Now, as a chef, when someone says they have Celiac, it is Red Alert time. Just as when someone says they have a shellfish allergy or the like, every aspect of the dish get scrutinized. What they are actually ordering, is there any chance it was next to shellfish? If so, grab new ingredient to be safe. Use cleaned and sanitized utensils and equipment on that dish, which can be a lot more work for a cook who is working a half-dozen dishes along with the Celiac patient’s dish. Want French Fries? We’ll fire up a pot of fresh oil since we fry chicken wings that have some flour on it in our main fryer. The chance of cross contamination is minimal, but why risk it?
And even if it is just the question of ‘is this item safe’, I am grabbing the recipe book of recipes I created (and use flour products rarely if there is a non-gluten equivalent) just to confirm – and specifically asking the cook whose initials are on the container to be sure they didn’t vary it at all.
In short, it takes a lot of work to make sure we’re 100% certain the dish we make is safe. Because one big reason I am in this business is to make sure people are having a great time. Sick in bed or even having to see a doctor, that is a huge no-no, the sort of mistake that I personally would not want to live with. And that’s not counting the possible legal liability of making someone sick in the restaurant or banquet hall.
But then we get into people with gluten intolerance, which, as Gallo-Brown acknowledges, may not even be a disease. It may be another item in the food causing it, so that we can make a gluten-free dish that still has the same effect on our guest.
And then you have the people who are simply on a ‘gluten free’ diet because an article somewhere said it would be healthier. I am fairly well convinced that the term “gluten free” has replaced “low carb” in people’s diet requests, with them seeming the same thing in people’s minds. Gluten? That’s like bread and pasta? That’s the same as Atkins, I guess.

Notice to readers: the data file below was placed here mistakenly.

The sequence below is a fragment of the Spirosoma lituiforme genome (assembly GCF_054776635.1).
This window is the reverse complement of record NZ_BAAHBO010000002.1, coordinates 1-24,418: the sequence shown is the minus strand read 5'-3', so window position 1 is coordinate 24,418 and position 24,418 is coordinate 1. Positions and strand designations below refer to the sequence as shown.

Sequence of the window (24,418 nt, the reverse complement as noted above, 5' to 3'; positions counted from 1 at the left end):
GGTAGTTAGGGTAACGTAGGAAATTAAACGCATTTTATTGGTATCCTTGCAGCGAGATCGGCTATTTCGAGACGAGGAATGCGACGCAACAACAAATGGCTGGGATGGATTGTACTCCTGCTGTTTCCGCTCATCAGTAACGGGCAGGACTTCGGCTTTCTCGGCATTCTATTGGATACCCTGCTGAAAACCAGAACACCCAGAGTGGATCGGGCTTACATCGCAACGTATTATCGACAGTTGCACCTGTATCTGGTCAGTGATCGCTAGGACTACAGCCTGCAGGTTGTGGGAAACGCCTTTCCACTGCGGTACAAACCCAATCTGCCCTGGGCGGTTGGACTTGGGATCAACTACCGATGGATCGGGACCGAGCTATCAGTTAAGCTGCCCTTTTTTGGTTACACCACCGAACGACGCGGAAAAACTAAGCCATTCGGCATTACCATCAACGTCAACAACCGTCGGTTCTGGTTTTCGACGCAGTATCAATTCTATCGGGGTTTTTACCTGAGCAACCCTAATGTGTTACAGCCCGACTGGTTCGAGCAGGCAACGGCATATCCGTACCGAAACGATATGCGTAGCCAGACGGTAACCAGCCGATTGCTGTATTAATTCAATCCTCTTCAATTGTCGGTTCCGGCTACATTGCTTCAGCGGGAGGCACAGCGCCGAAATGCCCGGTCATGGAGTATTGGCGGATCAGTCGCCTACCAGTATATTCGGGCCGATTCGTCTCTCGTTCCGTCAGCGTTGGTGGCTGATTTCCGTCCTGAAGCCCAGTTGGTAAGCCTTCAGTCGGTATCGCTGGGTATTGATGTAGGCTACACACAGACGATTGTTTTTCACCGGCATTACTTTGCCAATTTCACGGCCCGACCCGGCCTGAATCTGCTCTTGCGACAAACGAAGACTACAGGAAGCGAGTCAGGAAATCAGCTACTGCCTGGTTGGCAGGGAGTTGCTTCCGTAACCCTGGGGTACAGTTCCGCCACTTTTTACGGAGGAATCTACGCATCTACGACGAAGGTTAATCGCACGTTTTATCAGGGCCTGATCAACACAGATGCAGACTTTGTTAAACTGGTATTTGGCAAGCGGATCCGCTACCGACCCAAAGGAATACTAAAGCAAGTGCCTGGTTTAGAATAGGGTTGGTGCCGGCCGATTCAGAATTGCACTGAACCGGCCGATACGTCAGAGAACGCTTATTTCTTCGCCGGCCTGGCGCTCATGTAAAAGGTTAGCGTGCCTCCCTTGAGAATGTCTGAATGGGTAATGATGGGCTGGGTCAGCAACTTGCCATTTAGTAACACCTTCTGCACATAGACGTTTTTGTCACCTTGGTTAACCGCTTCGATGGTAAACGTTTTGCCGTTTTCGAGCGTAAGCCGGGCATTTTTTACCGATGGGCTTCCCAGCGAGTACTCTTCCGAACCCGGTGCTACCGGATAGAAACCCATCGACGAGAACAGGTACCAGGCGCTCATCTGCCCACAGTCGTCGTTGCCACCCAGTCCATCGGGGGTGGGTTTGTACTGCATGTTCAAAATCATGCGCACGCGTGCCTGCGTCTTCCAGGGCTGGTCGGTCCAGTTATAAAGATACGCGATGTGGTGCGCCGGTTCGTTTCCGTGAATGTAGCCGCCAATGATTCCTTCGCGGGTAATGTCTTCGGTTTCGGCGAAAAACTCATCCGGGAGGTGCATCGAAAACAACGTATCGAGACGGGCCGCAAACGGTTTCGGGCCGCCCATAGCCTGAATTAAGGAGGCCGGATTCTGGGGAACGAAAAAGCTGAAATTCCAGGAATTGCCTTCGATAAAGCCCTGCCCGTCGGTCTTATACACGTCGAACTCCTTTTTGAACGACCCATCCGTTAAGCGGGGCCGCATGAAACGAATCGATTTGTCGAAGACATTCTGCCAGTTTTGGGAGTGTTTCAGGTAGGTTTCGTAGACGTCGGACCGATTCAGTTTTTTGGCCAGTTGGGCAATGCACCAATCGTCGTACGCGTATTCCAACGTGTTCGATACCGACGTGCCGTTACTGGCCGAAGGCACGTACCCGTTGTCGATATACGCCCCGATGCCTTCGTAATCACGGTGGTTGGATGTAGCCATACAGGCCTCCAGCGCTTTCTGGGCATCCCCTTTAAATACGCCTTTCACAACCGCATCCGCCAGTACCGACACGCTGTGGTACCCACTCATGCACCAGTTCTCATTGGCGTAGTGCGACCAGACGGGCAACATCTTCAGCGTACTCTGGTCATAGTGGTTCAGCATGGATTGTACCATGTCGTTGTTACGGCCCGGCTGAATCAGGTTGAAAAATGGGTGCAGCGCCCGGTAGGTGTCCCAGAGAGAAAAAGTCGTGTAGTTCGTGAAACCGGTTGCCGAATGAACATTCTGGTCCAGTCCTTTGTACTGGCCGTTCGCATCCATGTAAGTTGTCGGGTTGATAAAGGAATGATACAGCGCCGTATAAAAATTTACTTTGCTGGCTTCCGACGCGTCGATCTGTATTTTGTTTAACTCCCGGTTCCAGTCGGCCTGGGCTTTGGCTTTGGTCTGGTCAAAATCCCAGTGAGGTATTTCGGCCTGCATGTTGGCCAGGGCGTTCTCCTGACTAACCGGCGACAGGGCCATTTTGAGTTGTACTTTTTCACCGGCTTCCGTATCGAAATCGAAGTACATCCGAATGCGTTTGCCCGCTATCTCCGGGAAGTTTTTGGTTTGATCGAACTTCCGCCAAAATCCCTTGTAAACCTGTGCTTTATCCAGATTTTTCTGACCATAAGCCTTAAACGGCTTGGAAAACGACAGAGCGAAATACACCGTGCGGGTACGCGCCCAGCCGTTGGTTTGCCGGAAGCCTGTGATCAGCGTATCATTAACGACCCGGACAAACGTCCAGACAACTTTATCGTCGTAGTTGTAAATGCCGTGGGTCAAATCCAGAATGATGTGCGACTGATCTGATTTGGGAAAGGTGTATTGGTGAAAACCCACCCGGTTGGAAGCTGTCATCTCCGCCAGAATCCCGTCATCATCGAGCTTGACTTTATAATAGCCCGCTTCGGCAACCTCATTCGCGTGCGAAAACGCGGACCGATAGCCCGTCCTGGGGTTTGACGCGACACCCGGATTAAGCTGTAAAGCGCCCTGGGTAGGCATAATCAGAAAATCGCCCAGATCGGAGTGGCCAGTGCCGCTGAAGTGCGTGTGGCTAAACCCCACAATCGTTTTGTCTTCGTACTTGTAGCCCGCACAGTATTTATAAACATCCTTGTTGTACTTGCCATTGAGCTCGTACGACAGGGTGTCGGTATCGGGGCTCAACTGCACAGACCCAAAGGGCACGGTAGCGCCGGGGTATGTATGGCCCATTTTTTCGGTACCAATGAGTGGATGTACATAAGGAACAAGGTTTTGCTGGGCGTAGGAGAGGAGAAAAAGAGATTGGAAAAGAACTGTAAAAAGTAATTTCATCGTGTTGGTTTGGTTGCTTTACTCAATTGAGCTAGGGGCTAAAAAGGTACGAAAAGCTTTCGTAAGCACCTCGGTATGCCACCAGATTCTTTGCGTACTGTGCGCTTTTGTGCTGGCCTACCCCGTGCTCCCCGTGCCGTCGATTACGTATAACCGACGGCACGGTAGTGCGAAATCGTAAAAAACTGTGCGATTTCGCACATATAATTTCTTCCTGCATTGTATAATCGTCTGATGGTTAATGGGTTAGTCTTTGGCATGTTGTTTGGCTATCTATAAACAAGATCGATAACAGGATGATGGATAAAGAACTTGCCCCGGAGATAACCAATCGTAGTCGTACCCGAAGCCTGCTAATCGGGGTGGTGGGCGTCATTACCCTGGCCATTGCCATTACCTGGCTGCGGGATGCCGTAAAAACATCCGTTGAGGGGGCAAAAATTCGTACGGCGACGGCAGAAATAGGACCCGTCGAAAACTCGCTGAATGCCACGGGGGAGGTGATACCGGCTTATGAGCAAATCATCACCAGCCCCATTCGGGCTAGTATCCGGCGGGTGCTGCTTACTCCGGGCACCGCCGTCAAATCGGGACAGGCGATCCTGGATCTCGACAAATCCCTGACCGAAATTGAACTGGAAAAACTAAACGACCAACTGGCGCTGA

So, professionally, we get requests for gluten-free, which you later realize wasn’t a real issue. After a while, it does wear on one’s perception.
I’m sorry, we can’t do the crab cakes gluten-free, there is some breading as a binder. “Oh, that’s fine, a little won’t hurt me.”
The fish has been marinating with soy sauce. “I’ve never had any problem with soy sauce before, I eat sushi twice a week.”
And so on, and so on.
I have no issue with Mr. Gallo-Brown or anyone else who need a gluten-free diet not because of serious health risks, but because it makes them feel better physically. The issue is the people for whom it makes them feel better mentally, because they’re smart enough to self-diagnose, or be on the latest trend. The people who have no idea that saying “gluten-free” is like crying out “Fire!” in a crowded theater… when the fire brigade comes, they better see some flames, otherwise, not only are they going to be upset, they may not be giving others the attention they need.
We cannot, for lack of a better term to describe this gluten situation, the wheat from the chaff. The chaff ends up making the whole group look bad, makes every claim seem suspicious. I would never stop taking all the steps I need to in order to ensure safe food is served, but it does make me grumble about it a bit. Until the fad of the diet passes, and we’re left with the people who truly need to limit their gluten intake, someone asking for “gluten-free” will naturally get a suspicious eye. And a gluten-free plate.